1/1/04: Dick Quax
New Zealand�s Dick Quax was the Olympic Silver Medallist in the 5,000 meters in 1976, set a world record in the 5,000 meters (13:12.86) in Stockholm in 1977, and was the Commonwealth Games Silver Medallist in the 1,500 meters in 1970. A fierce competitor with personal bests of 3:36.7 for 1,500 meters, 27:41.95 for 10,000 meters and 2:10:47 for the marathon, Dick was remarkably successful across a broad range of distances.
Dick has also had a distinguished coaching career. In the 1980's, he coached Nike�s famed Athletics West Club, and has worked with other noted runners, including as 1992 Olympic Marathon Bronze Medallist Lorraine Moller.
Phase I: For example in 1977 I began a build up period (basic preparation) in early March and for the next 10 weeks ran only aerobically. I ran up to 148 miles a week (238k) with an average weekly mileage of about 120 miles per week (190k).
DQ: There is not much that I would do differently on reflection. This applies especially to the training I employed. A system that develops an aerobic base such as the Lydiard system is as relevant today as it was when Peter Snell et al were competing in the 1960s and then John Walker, Rod Dixon and I in the 1970s. The same system has been proven time and time again with runners from around the world, including New Zealand runners as Anne Audain, Lorraine Moller, Nyla Carroll, Toni Hodgkinson etc.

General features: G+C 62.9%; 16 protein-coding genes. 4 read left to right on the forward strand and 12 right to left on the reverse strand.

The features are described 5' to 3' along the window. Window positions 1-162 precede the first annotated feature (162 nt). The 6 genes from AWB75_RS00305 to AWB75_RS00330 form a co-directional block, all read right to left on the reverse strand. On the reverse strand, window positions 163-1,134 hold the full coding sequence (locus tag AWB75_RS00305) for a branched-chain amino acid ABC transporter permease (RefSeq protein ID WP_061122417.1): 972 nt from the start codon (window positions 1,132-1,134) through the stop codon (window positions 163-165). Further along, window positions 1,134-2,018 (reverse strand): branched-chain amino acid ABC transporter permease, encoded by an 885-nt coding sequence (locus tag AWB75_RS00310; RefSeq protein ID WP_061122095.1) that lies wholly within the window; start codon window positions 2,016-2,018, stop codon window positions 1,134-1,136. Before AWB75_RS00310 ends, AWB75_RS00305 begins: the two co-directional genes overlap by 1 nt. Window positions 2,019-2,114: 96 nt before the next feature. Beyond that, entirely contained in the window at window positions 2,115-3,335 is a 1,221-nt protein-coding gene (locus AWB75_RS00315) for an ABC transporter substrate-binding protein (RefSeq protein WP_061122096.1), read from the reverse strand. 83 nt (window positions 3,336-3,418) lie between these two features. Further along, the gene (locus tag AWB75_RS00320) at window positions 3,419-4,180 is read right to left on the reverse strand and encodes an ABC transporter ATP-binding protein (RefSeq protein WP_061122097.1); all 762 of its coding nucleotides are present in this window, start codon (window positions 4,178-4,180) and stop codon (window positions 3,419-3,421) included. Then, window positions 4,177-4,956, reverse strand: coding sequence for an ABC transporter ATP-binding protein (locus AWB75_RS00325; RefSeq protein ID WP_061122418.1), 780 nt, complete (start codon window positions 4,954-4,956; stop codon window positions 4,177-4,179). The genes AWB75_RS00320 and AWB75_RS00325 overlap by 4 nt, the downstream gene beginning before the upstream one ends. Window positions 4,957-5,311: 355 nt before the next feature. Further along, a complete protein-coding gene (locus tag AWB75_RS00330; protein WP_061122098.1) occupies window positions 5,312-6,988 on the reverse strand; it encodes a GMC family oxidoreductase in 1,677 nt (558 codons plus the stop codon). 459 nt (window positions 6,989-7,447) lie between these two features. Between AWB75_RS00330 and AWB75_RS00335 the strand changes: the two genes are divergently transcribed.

I would pay more attention to recovery procedures such as making massage part of my training regime. I would also make sure to work on my diet to help aid recovery. Had I focused more on recovery I may have been able to increase the volume of training during the build up period.
DQ: Seeing people improve especially those athletes who perhaps had a little less natural ability but were prepared to work hard to achieve results. While I was at Athletics West I helped Ed Spinney who had been written off as not having enough talent to reach international class. Ed worked tremendously hard. When all the other runners went out for a 22-mile run, Ed would run the 3 miles to my house where we left from and when we finished would run home again. Eventually he ran 3 minutes 57 sec for a mile, which no one thought he was capable of.
I have always enjoyed the challenge of working with athletes who others had written off. Tom Byers and Mary Decker-Slaney both had a lot of difficulties early in their careers but were fantastically talented and it was very satisfying to be able to get their careers back on track.
DQ: Make sure that you are getting good training advice. I have seen too many good runners not reach their true potential simply because the coaching that they were getting was not based ontraining methods aimed at developing an aerobic foundation.